ST. PAUL, Minn. -- For years I've been buying coffee from Laura Kabylnick. She's one of the first people I see every morning as I walk through the lobby of the Science Museum of Minnesota on my way into KARE 11's Saint Paul newsroom.
Laura works the coffee and snack counter, which is owned by a private company that contracts with the museum. Even when I'm not stopping to grab a cup she manages to shout out a hello and a question or two about what story I'm off to cover.
One day recently Laura didn't seem like herself. She was downright down. Her dentist told her the lump in her tongue might be cancerous, and he was going to send her to a specialist in downtown Saint Paul where she lives.
It was a frightening enough, but even more so for Laura because she doesn't have medical coverage. She had to come up with $450 up front, just to see the specialist and get her biopsy. She had to put on a credit card.
The biopsy revealed cancer.
Laura was told she needed surgery, and possibly chemotherapy and radiation. She was also told her treatment would be very expensive and would not begin until she found some medical coverage.
I already knew Laura was uninsured. Back in the spring of 2008 I mentioned to her in passing that we were looking for an example of an actual uninsured person -- who wasn't part of a politician's news conference -- to go on camera for a story.
Laura freely admitted she was one of those people living without coverage. I wasn't surprised. I had heard that a lot of part-time workers in the food service industry lack health coverage. Laura's other part-time job is at the Ordway Theater just down the street, where she works as an usher.
Laura said she had a chance to buy coverage but the premiums were simply too much for her to afford at the time, and still pay her other living expenses. And, on that day in 2008, she politely said no thanks to being in our TV story.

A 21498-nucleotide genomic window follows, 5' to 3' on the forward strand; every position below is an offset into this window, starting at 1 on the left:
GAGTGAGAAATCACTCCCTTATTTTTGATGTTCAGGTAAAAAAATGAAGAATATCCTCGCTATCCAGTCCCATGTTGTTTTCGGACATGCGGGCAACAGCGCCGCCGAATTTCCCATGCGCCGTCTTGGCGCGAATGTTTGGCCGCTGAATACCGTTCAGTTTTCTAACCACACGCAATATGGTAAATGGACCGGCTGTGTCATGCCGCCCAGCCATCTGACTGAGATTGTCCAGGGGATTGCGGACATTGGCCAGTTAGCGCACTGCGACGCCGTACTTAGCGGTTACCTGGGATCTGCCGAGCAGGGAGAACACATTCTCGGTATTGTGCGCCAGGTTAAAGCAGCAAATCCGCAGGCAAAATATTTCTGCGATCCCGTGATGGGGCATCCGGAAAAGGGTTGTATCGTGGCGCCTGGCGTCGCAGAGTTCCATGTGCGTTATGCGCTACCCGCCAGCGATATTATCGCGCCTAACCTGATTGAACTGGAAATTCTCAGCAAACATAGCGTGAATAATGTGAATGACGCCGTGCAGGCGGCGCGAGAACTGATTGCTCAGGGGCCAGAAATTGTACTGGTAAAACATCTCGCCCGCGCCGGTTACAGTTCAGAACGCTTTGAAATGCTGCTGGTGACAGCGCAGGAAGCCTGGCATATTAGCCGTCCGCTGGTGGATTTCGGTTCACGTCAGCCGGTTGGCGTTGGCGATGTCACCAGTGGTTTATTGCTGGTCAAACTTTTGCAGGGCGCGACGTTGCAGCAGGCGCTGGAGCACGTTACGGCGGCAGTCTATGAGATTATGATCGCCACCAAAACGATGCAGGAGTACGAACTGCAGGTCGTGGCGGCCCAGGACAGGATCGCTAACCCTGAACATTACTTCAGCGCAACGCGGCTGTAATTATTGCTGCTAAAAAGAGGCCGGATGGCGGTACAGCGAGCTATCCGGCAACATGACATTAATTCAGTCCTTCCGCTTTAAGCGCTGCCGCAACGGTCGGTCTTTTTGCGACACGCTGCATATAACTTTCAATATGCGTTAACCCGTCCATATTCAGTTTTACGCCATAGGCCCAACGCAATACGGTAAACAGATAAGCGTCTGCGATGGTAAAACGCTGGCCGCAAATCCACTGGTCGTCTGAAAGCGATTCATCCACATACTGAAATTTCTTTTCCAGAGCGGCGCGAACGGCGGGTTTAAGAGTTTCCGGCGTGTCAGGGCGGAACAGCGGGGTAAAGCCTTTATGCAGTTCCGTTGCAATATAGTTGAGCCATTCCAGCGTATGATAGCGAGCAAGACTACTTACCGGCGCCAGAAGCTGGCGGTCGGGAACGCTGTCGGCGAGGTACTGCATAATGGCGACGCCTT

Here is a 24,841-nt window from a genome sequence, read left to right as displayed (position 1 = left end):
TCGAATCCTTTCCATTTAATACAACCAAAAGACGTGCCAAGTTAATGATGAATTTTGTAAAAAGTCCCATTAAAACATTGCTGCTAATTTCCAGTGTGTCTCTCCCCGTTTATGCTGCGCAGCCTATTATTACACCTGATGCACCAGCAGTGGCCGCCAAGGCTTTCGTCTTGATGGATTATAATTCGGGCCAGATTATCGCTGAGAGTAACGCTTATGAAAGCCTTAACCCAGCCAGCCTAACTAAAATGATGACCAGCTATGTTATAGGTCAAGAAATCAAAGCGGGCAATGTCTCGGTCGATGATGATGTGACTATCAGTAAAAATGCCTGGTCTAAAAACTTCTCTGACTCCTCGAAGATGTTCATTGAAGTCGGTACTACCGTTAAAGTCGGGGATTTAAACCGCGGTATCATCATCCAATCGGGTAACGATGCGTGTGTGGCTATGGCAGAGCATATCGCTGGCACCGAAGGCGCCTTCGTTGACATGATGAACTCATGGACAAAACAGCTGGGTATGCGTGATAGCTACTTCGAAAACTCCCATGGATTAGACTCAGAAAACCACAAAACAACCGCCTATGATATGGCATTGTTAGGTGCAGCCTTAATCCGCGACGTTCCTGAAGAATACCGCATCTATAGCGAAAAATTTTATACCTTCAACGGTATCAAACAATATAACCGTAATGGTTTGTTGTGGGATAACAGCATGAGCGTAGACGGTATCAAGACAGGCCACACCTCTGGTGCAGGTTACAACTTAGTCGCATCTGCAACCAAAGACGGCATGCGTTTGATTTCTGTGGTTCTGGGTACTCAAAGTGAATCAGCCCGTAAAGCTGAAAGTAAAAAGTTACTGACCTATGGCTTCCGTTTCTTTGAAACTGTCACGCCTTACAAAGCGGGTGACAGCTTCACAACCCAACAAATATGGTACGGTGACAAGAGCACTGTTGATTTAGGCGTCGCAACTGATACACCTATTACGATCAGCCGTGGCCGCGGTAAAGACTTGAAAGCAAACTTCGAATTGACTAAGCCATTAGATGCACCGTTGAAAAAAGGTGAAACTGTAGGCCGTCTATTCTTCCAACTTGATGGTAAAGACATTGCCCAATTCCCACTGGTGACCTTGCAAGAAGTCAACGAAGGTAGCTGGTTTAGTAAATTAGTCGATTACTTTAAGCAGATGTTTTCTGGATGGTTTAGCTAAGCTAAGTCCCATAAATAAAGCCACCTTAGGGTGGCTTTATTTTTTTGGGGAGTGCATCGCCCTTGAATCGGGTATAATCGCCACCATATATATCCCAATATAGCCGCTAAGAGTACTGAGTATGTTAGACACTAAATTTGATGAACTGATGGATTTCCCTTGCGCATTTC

She feared she'd get into hot water at work, and the last thing I wanted to do was to jeopardize her job for our little story.
The doctor's staff told Laura she needed to get on Medical Assistance, which is what we call Medicaid in Minnesota, so that she could treatment for the cancer in her tongue. Laura called the Ramsey County Human Services office to inquire, and was told she'd be sent an application form in the mail in the next couple of weeks.
Laura told them she had already filled out the form and wanted to come to the office in person to make her case. It's also just down Kellogg Boulevard, which is handy because Laura doesn't have a car.
She soon learned that, because of her two part-time jobs, she made too much to qualify for Medical Assistance, let alone General Assistance Medical Care or GAMC.
That program, for single Minnesotans making less than $7,800 per year, is being eliminated anyway as part of Governor Pawlenty's budget cuts. The governor is moving current GAMC clients to Minnesota Care, which is financed by a surcharge paid by medical providers.
Hospitals prefer GAMC because the plan can be billed retroactively for care delivered before the person's application is approved. That's why the scheduled demise of the plan is causing hospitals so much fiscal angst.
Hennepin County Medical Center's directors have already decided to eliminate non-emergency charity care to residents of other counties beginning next spring, unless the legislature intervenes.
Over the River